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Songs We Love: Dana Falconberry & Medicine Bow, 'Cormorant'

Dana Falconberry
Dana Falconberry

<em>From the Forest Came the Fire </em>(Modern Outsider 2016)
/ Courtesy of the artist
<em>From the Forest Came the Fire </em>(Modern Outsider 2016)

To borrow from a Jack Kerouac album title, the lyrics to Dana Falconberry's "Cormorant" feel like an amalgam of blues and haikus. The Dearborn-bred/Austin-based troubadour is adept at using natural imagery, and on this stand-out track from her new album, From the Forest Came the Fire, the themes and concision of haikus blend with the simple AAB format of traditional blues within Falconberry's personalized indie-folk and chamber-pop framework.

Over the gentle picking of banjo and pizzicato cello, Falconberry's cool, crystalline tones quietly deliver verses that put her in an undefined relationship to natural environments, a relationship that seems to shift as the song goes along. In the first few verses, she is aloft with avian associations, being "as pale as a white bird" at the start and watching "a cormorant in flight," the simple intelligence of the imagery beautifully reflecting the sparseness of the production. But then the whole track opens up with a flurry of plangent electric guitar lines, syncopated drum patterns, and wordless vocal harmonies. By the time the dynamics are dialed back down for the next set of verses, Falconberry's perspective has altered. She has either become the cormorant or is desperately wishing that she could.

Cormorants are birds associated with coastal areas, and are known for their diving ability — but the narrator "couldn't breathe below the deep sea." By the point in the song when she finally manages a successful transformation from her human form, the bird has already come and gone, and the narrator's washed up on the beach, declaring in the final verse, "I am a snail shell, I am an old leaf." We can imagine the cormorant soaring back into the sky, probably with a prized fish in its beak, while our story-teller watches from below, part of what's been left behind in the bird's wake. We're left to wonder what she might have gained from this journey, as Falconberry's band, Medicine Bow, amps up again for the jubilant coda. Then the track leaves off with a combination of percussive clatter and guitar feedback that might just contain the flutter and cry of any number of airborne creatures.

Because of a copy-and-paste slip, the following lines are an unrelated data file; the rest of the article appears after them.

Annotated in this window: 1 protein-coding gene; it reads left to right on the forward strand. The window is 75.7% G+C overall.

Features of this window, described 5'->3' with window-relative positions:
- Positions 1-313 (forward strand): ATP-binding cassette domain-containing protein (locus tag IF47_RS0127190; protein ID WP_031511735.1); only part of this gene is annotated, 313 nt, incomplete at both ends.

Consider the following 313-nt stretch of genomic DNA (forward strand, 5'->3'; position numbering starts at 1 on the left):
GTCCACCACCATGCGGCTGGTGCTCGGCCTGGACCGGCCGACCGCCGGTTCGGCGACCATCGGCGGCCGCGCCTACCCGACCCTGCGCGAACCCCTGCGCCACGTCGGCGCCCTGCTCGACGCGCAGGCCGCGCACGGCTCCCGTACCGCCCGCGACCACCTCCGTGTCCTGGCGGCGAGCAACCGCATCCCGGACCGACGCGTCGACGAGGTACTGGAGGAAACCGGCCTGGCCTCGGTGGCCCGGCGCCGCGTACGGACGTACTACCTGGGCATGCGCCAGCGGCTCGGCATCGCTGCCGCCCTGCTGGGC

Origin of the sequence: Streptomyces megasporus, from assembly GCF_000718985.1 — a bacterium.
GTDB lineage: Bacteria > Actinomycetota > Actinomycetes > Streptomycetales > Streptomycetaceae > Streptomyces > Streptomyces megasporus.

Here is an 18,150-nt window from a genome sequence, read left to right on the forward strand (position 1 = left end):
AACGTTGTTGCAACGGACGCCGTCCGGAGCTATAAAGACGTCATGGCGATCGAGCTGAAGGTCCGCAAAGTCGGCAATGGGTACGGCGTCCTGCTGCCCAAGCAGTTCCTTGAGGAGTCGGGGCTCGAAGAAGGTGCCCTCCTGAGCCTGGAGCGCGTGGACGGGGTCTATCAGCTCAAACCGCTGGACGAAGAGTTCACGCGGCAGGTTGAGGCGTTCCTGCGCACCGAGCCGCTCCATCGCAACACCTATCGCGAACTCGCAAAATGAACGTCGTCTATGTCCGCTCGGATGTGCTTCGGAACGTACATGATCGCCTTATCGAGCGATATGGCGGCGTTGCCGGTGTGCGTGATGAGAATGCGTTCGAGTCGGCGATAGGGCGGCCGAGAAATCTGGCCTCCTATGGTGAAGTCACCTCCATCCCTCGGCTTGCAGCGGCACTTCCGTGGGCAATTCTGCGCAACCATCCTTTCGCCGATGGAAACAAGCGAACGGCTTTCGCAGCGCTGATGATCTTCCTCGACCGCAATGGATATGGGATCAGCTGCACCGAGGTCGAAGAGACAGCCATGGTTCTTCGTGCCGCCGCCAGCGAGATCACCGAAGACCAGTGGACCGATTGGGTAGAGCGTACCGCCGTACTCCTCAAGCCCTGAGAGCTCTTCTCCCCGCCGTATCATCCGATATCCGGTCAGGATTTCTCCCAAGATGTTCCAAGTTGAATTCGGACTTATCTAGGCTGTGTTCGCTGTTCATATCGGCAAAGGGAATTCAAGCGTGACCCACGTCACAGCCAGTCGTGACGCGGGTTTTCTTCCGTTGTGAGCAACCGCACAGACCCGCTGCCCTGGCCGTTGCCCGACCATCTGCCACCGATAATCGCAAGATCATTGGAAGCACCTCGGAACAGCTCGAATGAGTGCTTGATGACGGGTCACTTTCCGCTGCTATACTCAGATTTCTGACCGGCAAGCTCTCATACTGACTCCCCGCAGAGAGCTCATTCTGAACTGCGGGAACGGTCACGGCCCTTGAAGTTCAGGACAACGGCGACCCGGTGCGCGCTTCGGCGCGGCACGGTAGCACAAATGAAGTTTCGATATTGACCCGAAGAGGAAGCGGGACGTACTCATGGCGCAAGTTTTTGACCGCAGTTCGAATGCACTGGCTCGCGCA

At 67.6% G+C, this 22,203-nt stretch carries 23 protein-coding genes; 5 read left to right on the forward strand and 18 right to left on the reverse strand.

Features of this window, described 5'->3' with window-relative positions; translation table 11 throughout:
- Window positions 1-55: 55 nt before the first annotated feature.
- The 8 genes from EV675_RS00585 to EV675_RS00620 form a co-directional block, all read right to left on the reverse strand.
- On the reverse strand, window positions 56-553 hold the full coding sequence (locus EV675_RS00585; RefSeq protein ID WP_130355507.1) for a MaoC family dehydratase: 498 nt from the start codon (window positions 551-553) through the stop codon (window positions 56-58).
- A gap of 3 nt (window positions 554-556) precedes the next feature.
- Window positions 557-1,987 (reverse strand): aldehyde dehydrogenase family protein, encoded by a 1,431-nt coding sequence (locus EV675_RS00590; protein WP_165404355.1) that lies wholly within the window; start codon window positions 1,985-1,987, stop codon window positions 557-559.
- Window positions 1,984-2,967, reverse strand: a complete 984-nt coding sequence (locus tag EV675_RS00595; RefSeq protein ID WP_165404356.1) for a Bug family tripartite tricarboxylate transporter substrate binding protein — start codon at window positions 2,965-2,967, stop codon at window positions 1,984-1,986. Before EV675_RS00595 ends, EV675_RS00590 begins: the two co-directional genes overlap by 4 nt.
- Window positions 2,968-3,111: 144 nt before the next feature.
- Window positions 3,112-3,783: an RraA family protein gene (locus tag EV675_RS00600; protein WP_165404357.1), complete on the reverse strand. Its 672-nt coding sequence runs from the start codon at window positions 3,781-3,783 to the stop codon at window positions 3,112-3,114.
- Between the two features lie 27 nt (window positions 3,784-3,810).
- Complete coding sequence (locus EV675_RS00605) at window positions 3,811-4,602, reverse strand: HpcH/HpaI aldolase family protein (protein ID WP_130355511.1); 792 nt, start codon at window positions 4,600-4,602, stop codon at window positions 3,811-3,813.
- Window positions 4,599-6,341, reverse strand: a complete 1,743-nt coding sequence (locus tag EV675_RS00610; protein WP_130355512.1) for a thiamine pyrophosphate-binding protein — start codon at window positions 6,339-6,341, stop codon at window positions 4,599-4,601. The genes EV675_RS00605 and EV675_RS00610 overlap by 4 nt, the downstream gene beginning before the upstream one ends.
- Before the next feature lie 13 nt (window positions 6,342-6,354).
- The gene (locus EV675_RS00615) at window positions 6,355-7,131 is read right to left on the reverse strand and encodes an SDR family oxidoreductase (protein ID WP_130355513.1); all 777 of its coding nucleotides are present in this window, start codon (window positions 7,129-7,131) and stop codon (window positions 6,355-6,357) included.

From the Forest Came the Fire is out on April 1 on Modern Outsider.

If you're in Austin this week, check out Dana Falconberry & Medicine Bow at SxSW, and explore the music of more great artists appearing at SxSW Music with NPR Music's Austin 100.

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